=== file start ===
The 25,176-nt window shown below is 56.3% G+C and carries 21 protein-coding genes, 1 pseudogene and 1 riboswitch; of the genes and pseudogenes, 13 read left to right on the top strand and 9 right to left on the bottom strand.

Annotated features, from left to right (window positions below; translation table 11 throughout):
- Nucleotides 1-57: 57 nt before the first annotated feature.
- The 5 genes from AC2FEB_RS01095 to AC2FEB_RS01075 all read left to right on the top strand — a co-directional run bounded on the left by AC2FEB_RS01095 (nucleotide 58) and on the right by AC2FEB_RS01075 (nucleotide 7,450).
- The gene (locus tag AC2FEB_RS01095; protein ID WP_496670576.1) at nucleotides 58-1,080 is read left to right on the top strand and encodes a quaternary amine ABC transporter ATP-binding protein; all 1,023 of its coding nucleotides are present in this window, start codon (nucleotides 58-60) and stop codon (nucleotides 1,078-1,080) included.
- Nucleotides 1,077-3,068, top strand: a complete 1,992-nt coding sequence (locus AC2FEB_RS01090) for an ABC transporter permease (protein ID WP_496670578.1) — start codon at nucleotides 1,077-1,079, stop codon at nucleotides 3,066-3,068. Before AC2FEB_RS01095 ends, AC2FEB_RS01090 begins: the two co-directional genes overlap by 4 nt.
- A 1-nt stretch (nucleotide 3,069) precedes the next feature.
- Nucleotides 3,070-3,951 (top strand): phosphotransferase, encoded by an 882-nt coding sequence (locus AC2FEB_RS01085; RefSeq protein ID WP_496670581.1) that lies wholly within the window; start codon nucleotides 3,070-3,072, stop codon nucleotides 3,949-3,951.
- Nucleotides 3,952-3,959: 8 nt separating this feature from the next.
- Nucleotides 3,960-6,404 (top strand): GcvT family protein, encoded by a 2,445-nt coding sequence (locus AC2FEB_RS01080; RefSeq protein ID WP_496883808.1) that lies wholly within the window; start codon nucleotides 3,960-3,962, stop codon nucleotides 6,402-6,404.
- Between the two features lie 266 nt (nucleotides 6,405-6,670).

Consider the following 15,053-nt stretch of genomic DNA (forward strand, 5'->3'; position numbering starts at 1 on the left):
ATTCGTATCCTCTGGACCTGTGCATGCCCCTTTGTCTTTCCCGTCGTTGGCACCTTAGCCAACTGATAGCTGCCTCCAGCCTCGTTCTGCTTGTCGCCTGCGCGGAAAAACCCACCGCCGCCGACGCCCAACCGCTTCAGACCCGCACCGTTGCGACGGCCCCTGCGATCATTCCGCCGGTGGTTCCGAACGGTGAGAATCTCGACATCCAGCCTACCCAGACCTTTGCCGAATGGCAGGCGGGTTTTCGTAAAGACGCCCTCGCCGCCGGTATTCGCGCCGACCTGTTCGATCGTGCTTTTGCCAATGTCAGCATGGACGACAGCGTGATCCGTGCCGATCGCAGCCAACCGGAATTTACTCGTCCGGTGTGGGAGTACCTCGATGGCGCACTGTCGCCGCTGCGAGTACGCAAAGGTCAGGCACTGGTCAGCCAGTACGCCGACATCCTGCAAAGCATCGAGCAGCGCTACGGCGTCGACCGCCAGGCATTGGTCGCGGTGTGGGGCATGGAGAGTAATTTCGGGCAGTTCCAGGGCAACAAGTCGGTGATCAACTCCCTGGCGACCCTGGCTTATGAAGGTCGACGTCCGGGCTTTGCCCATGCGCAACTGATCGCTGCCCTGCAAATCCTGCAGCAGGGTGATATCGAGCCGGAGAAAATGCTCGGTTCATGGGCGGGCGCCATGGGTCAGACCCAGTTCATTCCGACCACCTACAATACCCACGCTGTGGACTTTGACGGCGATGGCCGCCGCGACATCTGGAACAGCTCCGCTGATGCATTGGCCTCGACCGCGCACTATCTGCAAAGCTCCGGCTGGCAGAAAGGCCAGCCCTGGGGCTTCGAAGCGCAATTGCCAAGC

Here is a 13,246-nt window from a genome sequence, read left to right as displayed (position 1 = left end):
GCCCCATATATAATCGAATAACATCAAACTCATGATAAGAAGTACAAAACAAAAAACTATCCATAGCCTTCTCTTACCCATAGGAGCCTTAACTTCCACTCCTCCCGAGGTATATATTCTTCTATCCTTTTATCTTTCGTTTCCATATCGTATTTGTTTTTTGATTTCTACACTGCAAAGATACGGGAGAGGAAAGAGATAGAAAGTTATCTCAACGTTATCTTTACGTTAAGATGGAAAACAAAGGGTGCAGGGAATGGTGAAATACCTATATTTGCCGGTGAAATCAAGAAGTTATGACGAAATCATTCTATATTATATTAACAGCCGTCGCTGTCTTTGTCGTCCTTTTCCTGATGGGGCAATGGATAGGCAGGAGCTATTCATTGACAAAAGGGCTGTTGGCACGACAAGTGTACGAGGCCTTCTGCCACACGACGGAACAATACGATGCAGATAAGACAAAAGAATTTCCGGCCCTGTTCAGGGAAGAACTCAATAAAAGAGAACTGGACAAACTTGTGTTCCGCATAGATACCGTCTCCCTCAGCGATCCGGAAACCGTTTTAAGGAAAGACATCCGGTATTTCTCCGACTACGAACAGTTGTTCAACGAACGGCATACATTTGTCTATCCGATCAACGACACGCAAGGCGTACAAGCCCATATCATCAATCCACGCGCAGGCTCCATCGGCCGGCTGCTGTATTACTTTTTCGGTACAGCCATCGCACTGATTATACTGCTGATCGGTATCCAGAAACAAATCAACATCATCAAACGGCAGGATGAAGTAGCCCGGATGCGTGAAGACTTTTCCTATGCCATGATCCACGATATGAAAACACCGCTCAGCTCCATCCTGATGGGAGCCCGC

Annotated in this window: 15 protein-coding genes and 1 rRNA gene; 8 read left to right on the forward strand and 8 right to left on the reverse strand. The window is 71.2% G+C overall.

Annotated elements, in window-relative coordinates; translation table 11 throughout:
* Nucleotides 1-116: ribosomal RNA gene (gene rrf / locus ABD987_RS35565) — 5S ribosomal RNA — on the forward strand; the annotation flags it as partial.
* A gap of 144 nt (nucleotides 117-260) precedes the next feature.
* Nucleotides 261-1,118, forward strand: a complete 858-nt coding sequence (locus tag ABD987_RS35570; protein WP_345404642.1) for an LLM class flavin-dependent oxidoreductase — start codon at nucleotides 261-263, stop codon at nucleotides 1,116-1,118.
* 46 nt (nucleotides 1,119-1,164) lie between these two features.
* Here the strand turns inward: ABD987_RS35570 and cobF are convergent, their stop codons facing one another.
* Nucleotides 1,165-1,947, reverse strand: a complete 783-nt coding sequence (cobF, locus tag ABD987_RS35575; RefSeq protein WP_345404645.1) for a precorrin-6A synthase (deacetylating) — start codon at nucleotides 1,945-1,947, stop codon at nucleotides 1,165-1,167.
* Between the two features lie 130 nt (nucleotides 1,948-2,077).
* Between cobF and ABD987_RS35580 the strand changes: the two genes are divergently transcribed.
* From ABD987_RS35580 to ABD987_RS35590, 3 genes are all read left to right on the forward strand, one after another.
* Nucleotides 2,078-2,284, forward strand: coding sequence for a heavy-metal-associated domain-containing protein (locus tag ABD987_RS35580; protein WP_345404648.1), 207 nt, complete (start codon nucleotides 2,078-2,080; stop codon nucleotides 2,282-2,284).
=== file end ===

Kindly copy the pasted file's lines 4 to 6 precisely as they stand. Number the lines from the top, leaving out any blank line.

- The 5 genes from AC2FEB_RS01095 to AC2FEB_RS01075 all read left to right on the top strand — a co-directional run bounded on the left by AC2FEB_RS01095 (nucleotide 58) and on the right by AC2FEB_RS01075 (nucleotide 7,450).
- The gene (locus tag AC2FEB_RS01095; protein ID WP_496670576.1) at nucleotides 58-1,080 is read left to right on the top strand and encodes a quaternary amine ABC transporter ATP-binding protein; all 1,023 of its coding nucleotides are present in this window, start codon (nucleotides 58-60) and stop codon (nucleotides 1,078-1,080) included.
- Nucleotides 1,077-3,068, top strand: a complete 1,992-nt coding sequence (locus AC2FEB_RS01090) for an ABC transporter permease (protein ID WP_496670578.1) — start codon at nucleotides 1,077-1,079, stop codon at nucleotides 3,066-3,068. Before AC2FEB_RS01095 ends, AC2FEB_RS01090 begins: the two co-directional genes overlap by 4 nt.